Obama’s NSA Reforms: Half A Loaf
It is said that half a loaf is better than none. More on that in a bit.
Before the President’s presentation on NSA reforms, I wrote down a number of issues, each of which could be answered yes, no, or limited. Here is my list, with the short answers. More in depth comes after.
1. Appointment/Confirmation of FISA judges by someone other than Chief Justice: No.
2. Judicial review/approval for issuance of National Security Letters: No.
3. Public Disclosure of FISA court opinions: Limited.
4. Addition of a Privacy Advocate before FISA courts: Limited.
5. Private Storage of section 215 data: Yes.
6. Warrant for government access to section 215 data: Limited.
7. Changes to foreign surveillance: Limited.
Others may have looked for other things or may disagree with how I designate yes, no or limited. Bless you if you do; this is just my approach. Now some additional depth.
National Security Letters. The President did allow for continuing conversation with Congress on National Security Letters. He also called for additional transparency. Specifically he called for an end to indefinite secrecy and wants it time limited. He also responded to corporate requests that companies have increased ability to disclose NSL’s and their responses. The real key, however, is judicial review, and that did not change other than getting punted to Congress which is remarkably unlikely to make any change.
FISA Court Transparency. On the issue of making FISA court opinions public, the answer of “limited” would have been “very limited” if I had given myself that option. What he said is that the Justice Department, in coordination with the court would review the court’s opinions and report to the President and Congress. There was no promise of release of any opinions going forward. While it is nice to know that certain members of Congress and the White House will be able to review select opinions picked by the Attorney General, that strikes me as less than transparency. The idea of having secret laws and/or secret interpretations of laws that the people don’t know about has always struck me as troublesome in an ostensibly open society.
Privacy Advocate. Having a privacy advocate also got a “limited” response. This is because of the caveat that such advocates would be permitted to comment on “significant cases”. There was no explanation of what constitutes a “significant case”, who gets to make that determination or why the presence of privacy advocates should be limited to only select cases.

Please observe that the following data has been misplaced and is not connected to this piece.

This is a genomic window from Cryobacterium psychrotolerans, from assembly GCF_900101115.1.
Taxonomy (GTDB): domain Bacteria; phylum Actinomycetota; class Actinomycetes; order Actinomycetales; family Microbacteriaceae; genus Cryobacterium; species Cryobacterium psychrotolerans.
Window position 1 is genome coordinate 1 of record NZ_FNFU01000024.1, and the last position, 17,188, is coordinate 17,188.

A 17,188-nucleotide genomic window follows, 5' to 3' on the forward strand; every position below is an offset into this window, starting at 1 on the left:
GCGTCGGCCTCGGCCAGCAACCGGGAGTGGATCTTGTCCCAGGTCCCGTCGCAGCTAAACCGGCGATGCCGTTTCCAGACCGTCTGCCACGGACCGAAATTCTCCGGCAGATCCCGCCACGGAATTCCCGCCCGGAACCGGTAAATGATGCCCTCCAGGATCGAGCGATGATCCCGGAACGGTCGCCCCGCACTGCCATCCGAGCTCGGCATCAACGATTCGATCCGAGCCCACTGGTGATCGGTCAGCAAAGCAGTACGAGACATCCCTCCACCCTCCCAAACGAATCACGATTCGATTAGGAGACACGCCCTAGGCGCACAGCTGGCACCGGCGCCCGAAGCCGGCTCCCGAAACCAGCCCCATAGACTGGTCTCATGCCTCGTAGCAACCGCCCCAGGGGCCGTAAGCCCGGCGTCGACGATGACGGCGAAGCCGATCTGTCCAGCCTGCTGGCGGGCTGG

Private Storage of Meta-Data. On moving to private storage of section 215 data (telephony meta-data), this is in transition and awaits further recommendations on how to achieve it, but there seems to be a commitment to doing it.
Warrant Requirement. Whether a warrant would be required for government access to section 215 data may be a “No” in the minds of some, though I gave it a “limited.” What was actually said was that it would require a judicial “finding” except in cases of “true emergency”. The legal issue is that a “judicial finding” can mean a lot of things, many of which are very different from warrant standards. What constitutes a “true emergency” is also not defined. It still gets a “limited” from me because it is a step forward. My opinion is tempered by saying that I remain skeptical about whether the privately held data, subject to some sort of undefined judicial finding for access meets Constitutional muster.
Foreign Intelligence. On foreign intelligence, the President gave comfort to heads of state of our friendliest allies. There wasn’t much more that was specific though there were general assurances to ordinary citizens of foreign nations that we would only search for security purposes and would not generally invade their privacy. That strikes me as only as good as the willingness of foreign nationals to believe it. I suspect that belief factor to be relatively low, but will wait for foreign reaction.
Closing Thoughts. Is half a loaf better than none? I think both yes and no. On one hand issues were recognized publicly. Certain processes were amended, though mostly in a limited or very limited manner. The ball was inched forward in that regard. The down side of half a loaf is a false sense of security, believing that more was accomplished than really happened. General Michael Hayden, appearing on Morning Joe earlier today, said that the President’s job was to continue the surveillance programs with little change, but to increase the people’s trust in the programs and confidence in transparency and their privacy being protected. That’s paraphrasing the General. And, that’s what I think the President tried to do for the most part.
One takeaway that jumped out from the speech and the reforms announced or proposed. The wealthy and the powerful got concerns addressed. Friendly heads of state got their concerns addressed. Corporations got relief from some of their principal concerns about National Security Letters. There was far less concern from my perspective for the ordinary citizen.